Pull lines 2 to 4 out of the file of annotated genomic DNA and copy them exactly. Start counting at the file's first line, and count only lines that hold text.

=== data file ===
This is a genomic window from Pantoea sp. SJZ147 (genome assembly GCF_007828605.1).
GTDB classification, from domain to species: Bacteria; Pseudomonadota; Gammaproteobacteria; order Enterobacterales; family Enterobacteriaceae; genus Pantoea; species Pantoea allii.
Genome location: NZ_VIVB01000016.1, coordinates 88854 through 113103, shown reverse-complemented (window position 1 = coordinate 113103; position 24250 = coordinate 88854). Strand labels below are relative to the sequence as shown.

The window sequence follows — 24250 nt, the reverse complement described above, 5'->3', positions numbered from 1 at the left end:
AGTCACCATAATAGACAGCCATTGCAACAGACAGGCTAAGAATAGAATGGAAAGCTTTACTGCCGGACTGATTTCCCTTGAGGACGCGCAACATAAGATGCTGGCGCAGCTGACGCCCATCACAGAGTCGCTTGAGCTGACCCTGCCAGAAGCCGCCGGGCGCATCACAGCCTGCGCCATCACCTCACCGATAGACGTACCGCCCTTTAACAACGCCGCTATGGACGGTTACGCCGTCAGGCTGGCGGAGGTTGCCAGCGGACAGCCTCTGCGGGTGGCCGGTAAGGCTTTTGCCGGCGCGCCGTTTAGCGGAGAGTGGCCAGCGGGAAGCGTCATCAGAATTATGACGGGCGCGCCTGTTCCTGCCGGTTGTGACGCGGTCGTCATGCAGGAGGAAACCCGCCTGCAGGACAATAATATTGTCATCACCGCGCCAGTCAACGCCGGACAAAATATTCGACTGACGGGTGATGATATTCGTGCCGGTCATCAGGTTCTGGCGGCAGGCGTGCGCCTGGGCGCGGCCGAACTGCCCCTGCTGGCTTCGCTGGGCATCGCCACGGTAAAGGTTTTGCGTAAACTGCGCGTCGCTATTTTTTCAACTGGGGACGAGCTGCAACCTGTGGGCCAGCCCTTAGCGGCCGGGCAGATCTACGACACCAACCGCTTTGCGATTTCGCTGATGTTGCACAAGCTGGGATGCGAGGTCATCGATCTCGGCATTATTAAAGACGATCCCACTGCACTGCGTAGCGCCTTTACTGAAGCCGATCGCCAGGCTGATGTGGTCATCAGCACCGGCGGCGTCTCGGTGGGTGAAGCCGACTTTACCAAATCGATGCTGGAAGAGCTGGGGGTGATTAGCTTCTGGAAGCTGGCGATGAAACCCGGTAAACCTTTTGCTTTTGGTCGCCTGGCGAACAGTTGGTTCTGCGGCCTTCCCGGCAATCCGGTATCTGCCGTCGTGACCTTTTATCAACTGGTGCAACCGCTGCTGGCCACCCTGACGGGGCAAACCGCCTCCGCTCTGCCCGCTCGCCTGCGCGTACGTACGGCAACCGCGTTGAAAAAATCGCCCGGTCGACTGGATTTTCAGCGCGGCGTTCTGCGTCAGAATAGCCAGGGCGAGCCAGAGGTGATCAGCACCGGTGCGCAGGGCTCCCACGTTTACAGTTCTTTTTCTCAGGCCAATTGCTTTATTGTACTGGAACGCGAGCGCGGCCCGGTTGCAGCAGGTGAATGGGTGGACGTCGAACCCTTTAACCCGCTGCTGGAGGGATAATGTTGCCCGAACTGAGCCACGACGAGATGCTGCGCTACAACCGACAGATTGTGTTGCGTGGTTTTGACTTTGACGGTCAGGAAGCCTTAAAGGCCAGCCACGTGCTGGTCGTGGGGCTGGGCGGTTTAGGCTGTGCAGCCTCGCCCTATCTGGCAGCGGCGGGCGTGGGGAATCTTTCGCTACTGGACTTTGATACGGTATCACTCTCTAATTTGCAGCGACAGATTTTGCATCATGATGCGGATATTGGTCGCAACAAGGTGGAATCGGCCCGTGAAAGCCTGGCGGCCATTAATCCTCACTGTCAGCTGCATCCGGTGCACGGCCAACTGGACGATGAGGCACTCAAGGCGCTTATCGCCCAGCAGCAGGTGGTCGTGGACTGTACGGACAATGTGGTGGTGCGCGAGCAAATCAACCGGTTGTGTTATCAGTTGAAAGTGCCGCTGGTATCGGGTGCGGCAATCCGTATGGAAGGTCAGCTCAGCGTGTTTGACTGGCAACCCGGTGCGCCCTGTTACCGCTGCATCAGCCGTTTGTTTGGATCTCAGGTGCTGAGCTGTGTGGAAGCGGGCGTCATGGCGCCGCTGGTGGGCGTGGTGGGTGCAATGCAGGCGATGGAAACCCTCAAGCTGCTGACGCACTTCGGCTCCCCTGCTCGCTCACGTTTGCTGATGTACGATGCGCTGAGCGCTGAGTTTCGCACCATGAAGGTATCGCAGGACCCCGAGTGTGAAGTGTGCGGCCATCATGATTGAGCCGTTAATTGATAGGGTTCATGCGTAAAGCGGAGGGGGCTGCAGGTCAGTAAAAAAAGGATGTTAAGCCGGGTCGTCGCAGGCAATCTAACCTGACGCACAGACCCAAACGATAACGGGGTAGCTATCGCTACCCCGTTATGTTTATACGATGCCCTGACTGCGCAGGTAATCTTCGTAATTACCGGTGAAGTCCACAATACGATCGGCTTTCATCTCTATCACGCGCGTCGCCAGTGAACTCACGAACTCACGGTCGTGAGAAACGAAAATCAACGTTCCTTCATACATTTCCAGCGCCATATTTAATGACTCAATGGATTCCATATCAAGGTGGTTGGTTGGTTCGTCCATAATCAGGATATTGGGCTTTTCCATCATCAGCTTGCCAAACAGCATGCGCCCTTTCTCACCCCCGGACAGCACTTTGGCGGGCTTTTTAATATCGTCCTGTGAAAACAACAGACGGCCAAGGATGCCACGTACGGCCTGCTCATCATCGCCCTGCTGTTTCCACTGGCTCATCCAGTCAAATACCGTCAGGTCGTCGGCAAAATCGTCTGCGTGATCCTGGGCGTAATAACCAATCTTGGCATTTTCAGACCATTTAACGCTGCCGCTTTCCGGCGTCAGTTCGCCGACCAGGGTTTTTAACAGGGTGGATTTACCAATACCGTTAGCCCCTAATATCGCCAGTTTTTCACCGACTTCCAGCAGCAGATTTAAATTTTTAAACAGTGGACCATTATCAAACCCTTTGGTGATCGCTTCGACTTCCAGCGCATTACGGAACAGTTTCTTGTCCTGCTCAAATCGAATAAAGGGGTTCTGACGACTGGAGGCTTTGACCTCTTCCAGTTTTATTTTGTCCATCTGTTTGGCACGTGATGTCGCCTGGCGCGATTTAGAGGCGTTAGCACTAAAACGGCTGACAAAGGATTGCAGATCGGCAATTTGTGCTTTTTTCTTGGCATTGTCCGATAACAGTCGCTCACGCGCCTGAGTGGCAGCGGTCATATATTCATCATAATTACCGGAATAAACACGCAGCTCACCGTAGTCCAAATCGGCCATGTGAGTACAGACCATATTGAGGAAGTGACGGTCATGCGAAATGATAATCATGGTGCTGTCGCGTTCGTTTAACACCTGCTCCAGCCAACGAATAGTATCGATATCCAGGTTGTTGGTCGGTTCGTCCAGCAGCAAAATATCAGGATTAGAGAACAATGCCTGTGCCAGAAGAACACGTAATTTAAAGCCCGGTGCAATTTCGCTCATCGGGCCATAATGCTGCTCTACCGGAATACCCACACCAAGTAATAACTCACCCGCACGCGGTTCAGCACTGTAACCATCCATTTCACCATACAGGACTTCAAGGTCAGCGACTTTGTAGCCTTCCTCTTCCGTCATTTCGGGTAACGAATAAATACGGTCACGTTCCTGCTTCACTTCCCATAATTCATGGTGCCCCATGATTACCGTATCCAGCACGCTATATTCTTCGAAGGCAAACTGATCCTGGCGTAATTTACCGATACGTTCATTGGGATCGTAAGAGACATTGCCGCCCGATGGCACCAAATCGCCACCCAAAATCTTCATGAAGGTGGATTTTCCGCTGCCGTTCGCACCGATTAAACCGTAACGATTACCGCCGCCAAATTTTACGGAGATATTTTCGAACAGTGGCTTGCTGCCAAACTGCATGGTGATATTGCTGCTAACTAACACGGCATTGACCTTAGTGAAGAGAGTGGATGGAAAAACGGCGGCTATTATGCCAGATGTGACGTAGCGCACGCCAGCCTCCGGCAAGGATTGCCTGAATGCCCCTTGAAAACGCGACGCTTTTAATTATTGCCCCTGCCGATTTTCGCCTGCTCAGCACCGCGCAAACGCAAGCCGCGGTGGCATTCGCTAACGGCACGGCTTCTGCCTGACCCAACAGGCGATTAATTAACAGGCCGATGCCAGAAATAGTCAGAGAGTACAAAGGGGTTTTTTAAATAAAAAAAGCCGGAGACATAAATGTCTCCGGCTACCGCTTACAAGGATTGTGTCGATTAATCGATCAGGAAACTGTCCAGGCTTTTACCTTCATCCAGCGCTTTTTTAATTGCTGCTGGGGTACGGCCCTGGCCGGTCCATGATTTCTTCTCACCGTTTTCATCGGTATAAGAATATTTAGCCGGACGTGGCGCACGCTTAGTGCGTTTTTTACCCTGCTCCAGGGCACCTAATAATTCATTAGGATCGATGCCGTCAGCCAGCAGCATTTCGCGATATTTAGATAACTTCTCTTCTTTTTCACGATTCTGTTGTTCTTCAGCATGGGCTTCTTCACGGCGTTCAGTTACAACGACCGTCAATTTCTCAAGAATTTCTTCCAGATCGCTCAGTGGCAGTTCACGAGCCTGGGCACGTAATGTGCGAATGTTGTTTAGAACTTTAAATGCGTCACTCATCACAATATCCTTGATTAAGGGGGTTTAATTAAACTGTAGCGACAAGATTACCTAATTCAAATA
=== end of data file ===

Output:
GTDB classification, from domain to species: Bacteria; Pseudomonadota; Gammaproteobacteria; order Enterobacterales; family Enterobacteriaceae; genus Pantoea; species Pantoea allii.
Genome location: NZ_VIVB01000016.1, coordinates 88854 through 113103, shown reverse-complemented (window position 1 = coordinate 113103; position 24250 = coordinate 88854). Strand labels below are relative to the sequence as shown.

The window sequence follows — 24250 nt, the reverse complement described above, 5'->3', positions numbered from 1 at the left end: